Future: Milne’s masterplan
Attempts to relocate to sites at Kingswells and then Loirston Loch have proved, for differing reasons, unsuccessful. But hopes are high among Milne and his associates that the planning application they submitted this month to build a £40m 20,000-seater stadium and training complex at Kingsford outside nearby Westhill will be approved.
There has, inevitably, been a protest group, No Kingsford Stadium, set up. A poll of 500 local residents has shown that 60 per cent were opposed to the development. But Milne has sensed a definite shift in the attitude of Aberdeen supporters throughout this lengthy process.
“There has been a big, big change,” he said. “I would have said Kingswells was probably 40 per cent for to 60 against. With Loirston it had probably moved to about 60 to 40. This time around the fans themselves did a survey and it was 75 per cent in favour. They can see the benefits they are going to get in a new stadium. I think most people feel short-changed by their experience at Pittodrie. A lot of aspects of the stadium are very, very basic.”
Many of those who are still against the move fear their traditional Saturday afternoon routine – enjoying a few pints at nearby hostelries both before and after the game – will end if Aberdeen do leave Pittodrie for Kingsford. Milne, though, disagrees.
“The match-day experience doesn’t need to substantially change,” he said. “We have analysed what a lot of the city-based fans do on match day. They come into town earlier in the day for something to eat or drink and then walk from the centre to the stadium. But we were able to demonstrate that running a shuttle bus service took virtually the same time as it took to walk to Pittodrie.
“Certainly, the people from rural areas, who make up around 40 per cent of our fan base, will see a massive benefit because they won’t have to go through the city to get to or away from the game. It will be just off the bypass.”
Hearts last year took the decision to redevelop Tynecastle instead of building a new stadium – a development which was met with widespread rejoicing by both their own supporters and fans of rival clubs who savour their visits to the atmospheric Gorgie ground – and hope to open their new main stand early next season.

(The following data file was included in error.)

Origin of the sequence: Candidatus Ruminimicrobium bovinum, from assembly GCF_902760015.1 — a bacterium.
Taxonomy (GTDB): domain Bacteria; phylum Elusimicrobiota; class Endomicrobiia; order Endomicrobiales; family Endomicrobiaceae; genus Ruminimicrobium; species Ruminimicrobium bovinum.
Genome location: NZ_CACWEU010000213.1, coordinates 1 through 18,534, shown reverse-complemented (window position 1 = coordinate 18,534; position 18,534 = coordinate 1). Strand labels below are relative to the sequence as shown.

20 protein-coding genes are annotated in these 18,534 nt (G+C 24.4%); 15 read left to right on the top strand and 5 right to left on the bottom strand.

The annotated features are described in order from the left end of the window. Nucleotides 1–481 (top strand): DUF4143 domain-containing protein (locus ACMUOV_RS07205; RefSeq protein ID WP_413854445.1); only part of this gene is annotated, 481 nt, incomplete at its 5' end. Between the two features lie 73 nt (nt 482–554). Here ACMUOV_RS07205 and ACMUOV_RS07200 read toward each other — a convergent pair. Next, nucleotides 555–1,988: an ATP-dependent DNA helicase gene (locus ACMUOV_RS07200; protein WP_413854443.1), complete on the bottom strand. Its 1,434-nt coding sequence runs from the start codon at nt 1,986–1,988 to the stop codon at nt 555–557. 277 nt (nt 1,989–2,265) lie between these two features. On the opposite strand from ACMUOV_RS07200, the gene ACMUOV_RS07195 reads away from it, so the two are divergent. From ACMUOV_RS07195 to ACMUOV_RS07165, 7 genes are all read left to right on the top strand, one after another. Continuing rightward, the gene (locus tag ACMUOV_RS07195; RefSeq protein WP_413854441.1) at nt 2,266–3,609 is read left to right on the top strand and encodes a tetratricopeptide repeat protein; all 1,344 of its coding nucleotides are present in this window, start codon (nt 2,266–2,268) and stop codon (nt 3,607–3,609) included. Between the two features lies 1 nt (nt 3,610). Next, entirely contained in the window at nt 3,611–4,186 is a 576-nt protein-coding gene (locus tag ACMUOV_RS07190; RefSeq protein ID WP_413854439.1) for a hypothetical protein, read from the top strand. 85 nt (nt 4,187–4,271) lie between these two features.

So why can’t Aberdeen just do the same thing? “We are very contained,” said Milne. “To redevelop Pittodrie to meet UEFA standards would result in our capacity going down to around 12,000. The club couldn’t be sustained at the top end of Scottish football on a maximum capacity of 12,000.
“Even more fundamental than that, roughly 50 per cent of the funds to deliver the stadium are going to come out of us selling Pittodrie. We have consent for a residential development. The cost of redeveloping Pittodrie would be comparable with building a new stadium and we will lose £18m to £20m of the funding.”
It would also involve extending the main stand halfway across Pittodrie Street. Milne continued: “We currently get dispensation from UEFA because our plan is to move to a new stadium. If it doesn’t happen some time soon we will reach a point where they will say ‘you’ve got one more year to go’. It also costs us upwards of £500,000 for essential maintenance every year. Around £500,000 is just being thrown down a hole. ”
Milne has undoubtedly enjoyed the most successful spell of his lengthy tenure since Derek McInnes took over as manager four years ago.
The 66-year-old believes getting the green light to build a new stadium and training complex - and the city council are expected to announce their decision in June – will enable McInnes and his assistant Tony Docherty to take Aberdeen to a new level.
“Derek and Tony have made a huge impact on the club,” he said “What has been very encouraging for us, and is fundamental to being able to sustain that level of success going forward, is they have built up a very strong infrastructure.
“We are hoping when we can deliver first-class facilities it enables us to kick on. The importance of the facilities and the stadium can’t be underestimated. They are Derek’s big, big disadvantage at the moment. They have a negative effect when it comes to attracting players.
“The game is going to change substantially in the next five to eight years within Europe. We need to make sure as a club we are well positioned both in terms of how we are performing on the pitch and the facilities we have got so that we are seen to be an integral part of the new Europe.”
OLD UNRELIABLE: Pittodrie has been Aberdeen’s spiritual home since 1903, but Stewart Milne says it is untenable to stay for much longer. Picture: SNS
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